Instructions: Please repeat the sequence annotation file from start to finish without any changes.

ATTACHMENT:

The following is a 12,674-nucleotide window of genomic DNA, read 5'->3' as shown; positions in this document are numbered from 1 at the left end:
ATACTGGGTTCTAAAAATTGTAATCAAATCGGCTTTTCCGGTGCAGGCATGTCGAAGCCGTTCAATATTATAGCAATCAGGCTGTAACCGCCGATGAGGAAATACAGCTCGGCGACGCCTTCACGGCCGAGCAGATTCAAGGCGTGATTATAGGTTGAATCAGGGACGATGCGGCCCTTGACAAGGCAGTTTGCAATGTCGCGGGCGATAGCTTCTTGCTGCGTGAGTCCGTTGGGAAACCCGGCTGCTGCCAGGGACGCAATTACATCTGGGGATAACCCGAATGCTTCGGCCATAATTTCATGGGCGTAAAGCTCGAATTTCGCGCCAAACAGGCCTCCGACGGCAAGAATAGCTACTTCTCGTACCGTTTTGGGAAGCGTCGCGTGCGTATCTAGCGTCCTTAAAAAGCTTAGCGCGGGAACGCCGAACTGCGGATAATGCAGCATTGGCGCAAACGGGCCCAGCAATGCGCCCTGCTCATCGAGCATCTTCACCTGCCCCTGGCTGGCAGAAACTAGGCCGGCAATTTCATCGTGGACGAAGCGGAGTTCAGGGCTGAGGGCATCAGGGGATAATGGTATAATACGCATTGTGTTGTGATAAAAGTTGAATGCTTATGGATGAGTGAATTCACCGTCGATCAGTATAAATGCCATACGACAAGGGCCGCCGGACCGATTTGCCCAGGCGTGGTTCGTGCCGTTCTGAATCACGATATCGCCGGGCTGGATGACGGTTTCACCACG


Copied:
The following is a 12,674-nucleotide window of genomic DNA, read 5'->3' as shown; positions in this document are numbered from 1 at the left end:
ATACTGGGTTCTAAAAATTGTAATCAAATCGGCTTTTCCGGTGCAGGCATGTCGAAGCCGTTCAATATTATAGCAATCAGGCTGTAACCGCCGATGAGGAAATACAGCTCGGCGACGCCTTCACGGCCGAGCAGATTCAAGGCGTGATTATAGGTTGAATCAGGGACGATGCGGCCCTTGACAAGGCAGTTTGCAATGTCGCGGGCGATAGCTTCTTGCTGCGTGAGTCCGTTGGGAAACCCGGCTGCTGCCAGGGACGCAATTACATCTGGGGATAACCCGAATGCTTCGGCCATAATTTCATGGGCGTAAAGCTCGAATTTCGCGCCAAACAGGCCTCCGACGGCAAGAATAGCTACTTCTCGTACCGTTTTGGGAAGCGTCGCGTGCGTATCTAGCGTCCTTAAAAAGCTTAGCGCGGGAACGCCGAACTGCGGATAATGCAGCATTGGCGCAAACGGGCCCAGCAATGCGCCCTGCTCATCGAGCATCTTCACCTGCCCCTGGCTGGCAGAAACTAGGCCGGCAATTTCATCGTGGACGAAGCGGAGTTCAGGGCTGAGGGCATCAGGGGATAATGGTATAATACGCATTGTGTTGTGATAAAAGTTGAATGCTTATGGATGAGTGAATTCACCGTCGATCAGTATAAATGCCATACGACAAGGGCCGCCGGACCGATTTGCCCAGGCGTGGTTCGTGCCGTTCTGAATCACGATATCGCCGGGCTGGATGACGGTTTCACCACG